A recent Third Circuit decision overhauled previous notions of non-liability for temporary employees. Typically, a temporary employee is thought to be the liability problem of the staffing agency that places the employee. The Third Circuit’s decision in Faush v Tuesday Morning, Inc. suggests otherwise. In this case, Plaintiff Matthew Faush and two other employees were ordered to clean up trash in the back of the store. When Faust complained about the assignment he was told by the store manager that minorities were not allowed to work in the front due to risk of theft. Faust was then fired shortly after. The district court decided that Faust was not an employer and could not be liable under the discrimination statutes.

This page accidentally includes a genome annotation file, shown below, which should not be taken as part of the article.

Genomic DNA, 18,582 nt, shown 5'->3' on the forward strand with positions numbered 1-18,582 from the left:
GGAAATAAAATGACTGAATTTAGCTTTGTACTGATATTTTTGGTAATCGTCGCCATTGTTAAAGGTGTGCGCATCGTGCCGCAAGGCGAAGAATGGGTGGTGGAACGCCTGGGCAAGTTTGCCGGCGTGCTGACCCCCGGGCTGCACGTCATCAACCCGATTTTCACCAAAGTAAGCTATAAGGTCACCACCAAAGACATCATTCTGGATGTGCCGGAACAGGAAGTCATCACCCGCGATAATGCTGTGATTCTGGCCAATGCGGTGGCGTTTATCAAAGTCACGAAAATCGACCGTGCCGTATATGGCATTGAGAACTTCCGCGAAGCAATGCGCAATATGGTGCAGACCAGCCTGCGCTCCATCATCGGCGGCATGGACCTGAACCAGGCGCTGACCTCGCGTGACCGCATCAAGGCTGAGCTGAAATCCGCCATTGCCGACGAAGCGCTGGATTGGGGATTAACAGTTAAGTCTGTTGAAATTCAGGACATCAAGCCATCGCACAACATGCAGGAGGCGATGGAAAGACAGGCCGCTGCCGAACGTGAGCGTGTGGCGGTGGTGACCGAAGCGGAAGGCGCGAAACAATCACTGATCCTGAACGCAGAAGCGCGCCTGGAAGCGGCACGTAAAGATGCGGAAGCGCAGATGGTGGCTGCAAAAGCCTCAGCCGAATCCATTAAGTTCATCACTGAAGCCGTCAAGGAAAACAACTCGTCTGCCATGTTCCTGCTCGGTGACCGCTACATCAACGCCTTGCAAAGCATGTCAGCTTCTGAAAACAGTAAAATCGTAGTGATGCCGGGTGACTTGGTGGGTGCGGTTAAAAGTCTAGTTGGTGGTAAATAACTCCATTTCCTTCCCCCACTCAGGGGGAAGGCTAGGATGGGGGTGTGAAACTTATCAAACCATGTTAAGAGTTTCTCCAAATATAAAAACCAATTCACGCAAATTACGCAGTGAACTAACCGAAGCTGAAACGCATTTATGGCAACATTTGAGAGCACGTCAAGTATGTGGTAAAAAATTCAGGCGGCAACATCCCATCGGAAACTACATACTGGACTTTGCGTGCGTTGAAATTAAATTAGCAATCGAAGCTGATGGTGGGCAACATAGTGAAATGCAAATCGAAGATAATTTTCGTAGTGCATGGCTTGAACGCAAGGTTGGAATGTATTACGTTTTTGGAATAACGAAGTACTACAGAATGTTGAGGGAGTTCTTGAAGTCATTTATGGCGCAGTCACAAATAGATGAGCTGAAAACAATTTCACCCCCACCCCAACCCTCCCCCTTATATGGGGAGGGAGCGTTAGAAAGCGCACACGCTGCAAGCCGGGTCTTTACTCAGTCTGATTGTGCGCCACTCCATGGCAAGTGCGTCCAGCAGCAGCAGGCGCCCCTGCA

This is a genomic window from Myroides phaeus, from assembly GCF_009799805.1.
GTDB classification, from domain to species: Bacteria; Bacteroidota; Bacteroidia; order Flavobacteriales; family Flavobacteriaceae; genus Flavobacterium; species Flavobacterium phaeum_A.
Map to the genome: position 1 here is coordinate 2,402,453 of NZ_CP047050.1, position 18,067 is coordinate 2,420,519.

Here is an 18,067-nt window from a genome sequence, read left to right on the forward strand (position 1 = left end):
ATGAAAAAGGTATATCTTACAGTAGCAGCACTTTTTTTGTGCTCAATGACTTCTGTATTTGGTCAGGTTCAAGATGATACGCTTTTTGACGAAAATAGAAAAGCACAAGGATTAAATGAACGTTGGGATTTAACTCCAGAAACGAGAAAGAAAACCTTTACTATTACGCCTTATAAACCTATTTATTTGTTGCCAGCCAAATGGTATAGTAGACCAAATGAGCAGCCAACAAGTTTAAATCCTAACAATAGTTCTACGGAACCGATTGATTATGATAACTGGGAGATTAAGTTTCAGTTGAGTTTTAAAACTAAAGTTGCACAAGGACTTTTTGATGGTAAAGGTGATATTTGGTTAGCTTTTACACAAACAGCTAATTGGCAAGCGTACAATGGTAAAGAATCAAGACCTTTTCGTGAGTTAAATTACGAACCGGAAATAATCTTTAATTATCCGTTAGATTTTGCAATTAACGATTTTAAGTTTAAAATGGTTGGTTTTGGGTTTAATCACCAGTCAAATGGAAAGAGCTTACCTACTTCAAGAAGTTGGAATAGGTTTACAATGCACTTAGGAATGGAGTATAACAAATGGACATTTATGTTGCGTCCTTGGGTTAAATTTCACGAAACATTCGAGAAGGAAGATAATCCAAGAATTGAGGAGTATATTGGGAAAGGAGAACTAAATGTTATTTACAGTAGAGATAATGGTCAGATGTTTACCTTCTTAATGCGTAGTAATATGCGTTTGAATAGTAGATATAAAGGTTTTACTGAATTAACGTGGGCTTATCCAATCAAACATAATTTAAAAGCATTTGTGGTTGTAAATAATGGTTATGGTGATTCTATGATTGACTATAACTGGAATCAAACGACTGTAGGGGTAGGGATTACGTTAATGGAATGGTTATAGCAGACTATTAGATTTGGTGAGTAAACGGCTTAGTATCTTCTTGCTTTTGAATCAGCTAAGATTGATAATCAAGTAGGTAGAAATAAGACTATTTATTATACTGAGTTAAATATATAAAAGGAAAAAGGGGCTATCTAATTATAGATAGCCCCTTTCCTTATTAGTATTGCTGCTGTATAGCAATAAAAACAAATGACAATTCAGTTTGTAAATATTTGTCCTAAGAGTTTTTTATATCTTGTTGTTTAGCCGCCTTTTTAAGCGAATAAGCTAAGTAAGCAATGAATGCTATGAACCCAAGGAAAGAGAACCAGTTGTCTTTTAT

The Third Circuit Court examined the factors and ruled that the company was liable for its temporary workers because it: indirectly paid Faush’s wages, had the power to demand replacement workers, gave assignments, and directly supervised the temporary workers. Individuals employed by third party staffing firms may have a relationship not only with the staffing agency, but with employers as well, and that relationship should be closely examined when dealing with incidents involving liability. Individuals employed by staffing agencies should carefully review their contracts to ensure that such agreements provide adequate protection against potential adverse actions taken by the employer.